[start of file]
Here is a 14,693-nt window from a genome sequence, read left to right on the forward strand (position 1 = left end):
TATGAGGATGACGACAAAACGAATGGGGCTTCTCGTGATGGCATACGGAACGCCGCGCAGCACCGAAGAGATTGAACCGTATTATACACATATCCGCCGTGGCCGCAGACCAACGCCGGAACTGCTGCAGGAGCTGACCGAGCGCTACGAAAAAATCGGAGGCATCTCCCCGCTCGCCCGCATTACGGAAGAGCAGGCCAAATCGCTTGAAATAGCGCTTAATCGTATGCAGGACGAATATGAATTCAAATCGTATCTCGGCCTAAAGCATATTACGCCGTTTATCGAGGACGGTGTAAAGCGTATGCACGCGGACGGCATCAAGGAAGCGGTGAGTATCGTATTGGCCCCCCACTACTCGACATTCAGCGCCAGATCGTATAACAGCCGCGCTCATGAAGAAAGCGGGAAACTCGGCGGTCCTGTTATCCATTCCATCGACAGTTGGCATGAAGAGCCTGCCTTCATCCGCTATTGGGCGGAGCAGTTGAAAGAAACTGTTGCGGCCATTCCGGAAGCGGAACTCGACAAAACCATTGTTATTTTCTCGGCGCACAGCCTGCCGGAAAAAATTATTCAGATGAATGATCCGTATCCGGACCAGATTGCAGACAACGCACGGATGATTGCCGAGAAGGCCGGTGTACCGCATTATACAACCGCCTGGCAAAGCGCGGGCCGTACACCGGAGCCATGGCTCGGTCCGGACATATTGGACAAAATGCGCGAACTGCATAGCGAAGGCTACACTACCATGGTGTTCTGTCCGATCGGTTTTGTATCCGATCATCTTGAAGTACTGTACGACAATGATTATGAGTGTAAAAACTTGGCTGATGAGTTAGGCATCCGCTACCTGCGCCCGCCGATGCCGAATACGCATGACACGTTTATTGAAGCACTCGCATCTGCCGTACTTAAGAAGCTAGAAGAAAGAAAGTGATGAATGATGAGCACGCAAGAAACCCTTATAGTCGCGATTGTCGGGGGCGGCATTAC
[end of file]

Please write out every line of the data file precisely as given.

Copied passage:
Here is a 14,693-nt window from a genome sequence, read left to right on the forward strand (position 1 = left end):
TATGAGGATGACGACAAAACGAATGGGGCTTCTCGTGATGGCATACGGAACGCCGCGCAGCACCGAAGAGATTGAACCGTATTATACACATATCCGCCGTGGCCGCAGACCAACGCCGGAACTGCTGCAGGAGCTGACCGAGCGCTACGAAAAAATCGGAGGCATCTCCCCGCTCGCCCGCATTACGGAAGAGCAGGCCAAATCGCTTGAAATAGCGCTTAATCGTATGCAGGACGAATATGAATTCAAATCGTATCTCGGCCTAAAGCATATTACGCCGTTTATCGAGGACGGTGTAAAGCGTATGCACGCGGACGGCATCAAGGAAGCGGTGAGTATCGTATTGGCCCCCCACTACTCGACATTCAGCGCCAGATCGTATAACAGCCGCGCTCATGAAGAAAGCGGGAAACTCGGCGGTCCTGTTATCCATTCCATCGACAGTTGGCATGAAGAGCCTGCCTTCATCCGCTATTGGGCGGAGCAGTTGAAAGAAACTGTTGCGGCCATTCCGGAAGCGGAACTCGACAAAACCATTGTTATTTTCTCGGCGCACAGCCTGCCGGAAAAAATTATTCAGATGAATGATCCGTATCCGGACCAGATTGCAGACAACGCACGGATGATTGCCGAGAAGGCCGGTGTACCGCATTATACAACCGCCTGGCAAAGCGCGGGCCGTACACCGGAGCCATGGCTCGGTCCGGACATATTGGACAAAATGCGCGAACTGCATAGCGAAGGCTACACTACCATGGTGTTCTGTCCGATCGGTTTTGTATCCGATCATCTTGAAGTACTGTACGACAATGATTATGAGTGTAAAAACTTGGCTGATGAGTTAGGCATCCGCTACCTGCGCCCGCCGATGCCGAATACGCATGACACGTTTATTGAAGCACTCGCATCTGCCGTACTTAAGAAGCTAGAAGAAAGAAAGTGATGAATGATGAGCACGCAAGAAACCCTTATAGTCGCGATTGTCGGGGGCGGCATTAC